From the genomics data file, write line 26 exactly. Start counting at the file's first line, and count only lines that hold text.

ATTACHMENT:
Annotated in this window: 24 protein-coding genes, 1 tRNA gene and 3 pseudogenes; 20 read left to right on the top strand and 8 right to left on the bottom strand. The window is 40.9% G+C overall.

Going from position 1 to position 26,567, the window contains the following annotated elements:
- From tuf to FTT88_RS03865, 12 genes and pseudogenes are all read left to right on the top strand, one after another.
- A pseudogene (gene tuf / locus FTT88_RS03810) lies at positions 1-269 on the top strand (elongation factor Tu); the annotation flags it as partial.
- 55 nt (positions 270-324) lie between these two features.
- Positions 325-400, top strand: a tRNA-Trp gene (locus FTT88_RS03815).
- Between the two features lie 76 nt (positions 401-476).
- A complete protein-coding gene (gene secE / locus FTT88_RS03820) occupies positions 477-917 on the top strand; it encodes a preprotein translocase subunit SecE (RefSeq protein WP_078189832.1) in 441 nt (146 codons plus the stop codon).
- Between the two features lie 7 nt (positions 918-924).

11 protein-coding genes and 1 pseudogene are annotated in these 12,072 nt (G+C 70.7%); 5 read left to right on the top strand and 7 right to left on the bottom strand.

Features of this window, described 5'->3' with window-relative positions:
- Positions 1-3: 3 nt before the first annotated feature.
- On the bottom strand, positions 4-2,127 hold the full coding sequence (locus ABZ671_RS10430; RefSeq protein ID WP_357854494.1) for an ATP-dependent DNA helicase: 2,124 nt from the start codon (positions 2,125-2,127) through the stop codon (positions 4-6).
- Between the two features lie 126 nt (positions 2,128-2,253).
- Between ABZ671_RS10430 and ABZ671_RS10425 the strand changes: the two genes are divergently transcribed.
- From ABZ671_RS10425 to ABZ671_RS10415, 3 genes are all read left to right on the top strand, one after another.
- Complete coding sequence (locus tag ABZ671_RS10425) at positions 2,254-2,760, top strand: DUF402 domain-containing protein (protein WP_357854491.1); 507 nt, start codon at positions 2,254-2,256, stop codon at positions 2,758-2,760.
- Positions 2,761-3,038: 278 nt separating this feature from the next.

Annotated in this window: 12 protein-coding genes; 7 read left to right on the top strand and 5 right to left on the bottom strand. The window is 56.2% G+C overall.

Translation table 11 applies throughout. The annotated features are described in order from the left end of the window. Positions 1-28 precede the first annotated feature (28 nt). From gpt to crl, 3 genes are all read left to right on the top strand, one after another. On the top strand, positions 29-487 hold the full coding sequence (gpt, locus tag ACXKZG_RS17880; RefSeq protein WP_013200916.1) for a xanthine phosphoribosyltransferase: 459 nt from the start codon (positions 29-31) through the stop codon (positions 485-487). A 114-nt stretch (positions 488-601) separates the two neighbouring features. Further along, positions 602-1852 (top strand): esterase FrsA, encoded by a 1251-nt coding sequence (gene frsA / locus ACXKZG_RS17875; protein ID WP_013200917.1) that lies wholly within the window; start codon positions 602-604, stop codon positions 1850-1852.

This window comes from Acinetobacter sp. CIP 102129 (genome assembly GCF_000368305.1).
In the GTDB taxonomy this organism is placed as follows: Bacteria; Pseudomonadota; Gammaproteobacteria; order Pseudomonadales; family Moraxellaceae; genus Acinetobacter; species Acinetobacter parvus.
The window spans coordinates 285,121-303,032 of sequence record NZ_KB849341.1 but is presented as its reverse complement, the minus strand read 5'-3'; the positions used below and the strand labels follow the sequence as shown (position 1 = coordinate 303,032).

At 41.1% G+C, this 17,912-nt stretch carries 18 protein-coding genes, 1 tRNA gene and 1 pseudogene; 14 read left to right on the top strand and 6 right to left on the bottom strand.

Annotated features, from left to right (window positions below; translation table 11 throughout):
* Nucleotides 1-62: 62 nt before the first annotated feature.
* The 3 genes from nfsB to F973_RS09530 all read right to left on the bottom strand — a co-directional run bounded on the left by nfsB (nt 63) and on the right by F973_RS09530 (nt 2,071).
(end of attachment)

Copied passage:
* Nucleotides 1-62: 62 nt before the first annotated feature.